Key Differences from Autonomous Websites
There are some key contrasts between a standalone WordPress site and a multisite network:
Super Admin : In a regular WordPress installation, the highest privilege is "Admin". However, in a multi-site installation, the highest level is "Super Administrator", which has access to every site in the network.
Plugins/Themes : Plugins and themes in Multisite are available to every site in the network. As a super admin, you can enable plugins or themes across the entire network, or activate them in the same way on individual sites, such as on a single WordPress site.
Files/Folders : Your wp-config.php file contains more code when multisite is enabled in your WordPress installation . The WP One Uploads folder will also keep multiple subfolders per site.
Database : A normal WordPress installation has 12 database tables for your settings and content. In multisite mode, each individual site will replicate several of these tables. You can even have more tables if you have a plugin/theme that generates new tables yourself.
WordPress Multisite Considerations
Many businesses may see WordPress Multisite as the ideal solution to increase their web presence, however, this is not always the case. It's best to use a standard WordPress installation, especially if you need the following:
Manage a small number of sites
Take a look at the WordPress.com website. This is a perfect example of multi-site functionality, as each site acts as a division of the original site. So if you don't want to build a network of similar size, "multisite" is not the right choice for you.
Yes, you may have different niches and may need to categorize content. However, this is the main function of a WordPress site for developing, organizing and categorizing your content. So why have a separate website for each content category?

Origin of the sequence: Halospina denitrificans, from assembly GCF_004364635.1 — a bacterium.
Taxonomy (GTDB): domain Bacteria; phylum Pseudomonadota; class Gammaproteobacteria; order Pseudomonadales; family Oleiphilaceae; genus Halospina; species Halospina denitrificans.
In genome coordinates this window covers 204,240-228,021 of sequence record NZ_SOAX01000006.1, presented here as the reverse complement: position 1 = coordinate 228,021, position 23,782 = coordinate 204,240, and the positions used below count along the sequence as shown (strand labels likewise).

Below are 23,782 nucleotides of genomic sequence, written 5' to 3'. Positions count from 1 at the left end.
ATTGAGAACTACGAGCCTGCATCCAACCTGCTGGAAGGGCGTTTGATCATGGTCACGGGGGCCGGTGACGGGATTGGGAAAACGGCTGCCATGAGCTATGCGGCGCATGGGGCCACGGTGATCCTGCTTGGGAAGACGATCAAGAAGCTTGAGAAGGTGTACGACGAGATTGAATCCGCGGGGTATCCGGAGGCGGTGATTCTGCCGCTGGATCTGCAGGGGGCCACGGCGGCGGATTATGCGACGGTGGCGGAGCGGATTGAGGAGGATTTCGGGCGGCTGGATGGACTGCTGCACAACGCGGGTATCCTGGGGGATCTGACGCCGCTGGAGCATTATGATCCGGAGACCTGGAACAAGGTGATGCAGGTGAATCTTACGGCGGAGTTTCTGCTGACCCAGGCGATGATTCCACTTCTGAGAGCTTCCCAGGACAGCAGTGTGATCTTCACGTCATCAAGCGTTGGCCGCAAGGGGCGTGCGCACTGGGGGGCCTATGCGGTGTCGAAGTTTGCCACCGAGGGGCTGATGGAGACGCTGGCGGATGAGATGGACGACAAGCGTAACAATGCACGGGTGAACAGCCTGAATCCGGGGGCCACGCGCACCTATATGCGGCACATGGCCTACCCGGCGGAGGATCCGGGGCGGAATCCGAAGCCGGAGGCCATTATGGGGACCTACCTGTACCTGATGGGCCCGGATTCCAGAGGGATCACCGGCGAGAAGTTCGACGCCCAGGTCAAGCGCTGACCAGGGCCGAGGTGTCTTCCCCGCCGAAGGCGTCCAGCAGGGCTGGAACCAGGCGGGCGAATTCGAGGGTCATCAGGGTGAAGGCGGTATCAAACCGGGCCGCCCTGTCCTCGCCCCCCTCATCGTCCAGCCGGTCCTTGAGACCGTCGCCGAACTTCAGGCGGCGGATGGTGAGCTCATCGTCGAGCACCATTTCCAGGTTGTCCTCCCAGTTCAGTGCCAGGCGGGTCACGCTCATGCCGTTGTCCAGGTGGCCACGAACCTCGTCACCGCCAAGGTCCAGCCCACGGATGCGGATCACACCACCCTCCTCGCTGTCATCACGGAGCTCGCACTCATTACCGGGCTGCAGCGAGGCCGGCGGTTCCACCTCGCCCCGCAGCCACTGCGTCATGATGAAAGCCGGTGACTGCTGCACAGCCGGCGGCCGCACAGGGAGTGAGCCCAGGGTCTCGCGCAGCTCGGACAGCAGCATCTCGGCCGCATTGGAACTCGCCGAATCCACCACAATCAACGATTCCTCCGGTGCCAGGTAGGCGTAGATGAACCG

Prevent administrators from making adjustments
With multisite, each site can have its own administrator who can make changes, activate/deactivate plugins. So there is no way to Latest Mailing Database prevent them from accessing, so if you don't trust other admins, you shouldn't activate multisite.
Multisite can work wonders, especially if you need to interconnect hundreds or thousands of WordPress sites. However, it does have its pros and cons, and before you take the first step, let's take a look at the pros and cons of using this powerful feature on your favorite CMS.
Faster Updates : In multisite, you will have a single panel of upgrades and updates for the entire system. Updates across each site are made easier with the click of a button.
One-time install : Install only once, if the plugin itself is activated for the entire network, the plugin is available to the entire network of sites. Installing plugins and themes in Multisite is one thing.
One Admin, Multiple Sites : With Multisite, you can create any number of sites under one URL. Each of these sites can use the same themes, plugins, and can be accessed from a single hosting account. The domain name of the subsite will be based on the original URL.
Centralized access : Super admins don't have to log into each site to access the dashboard. You can have a unique dashboard for each web site.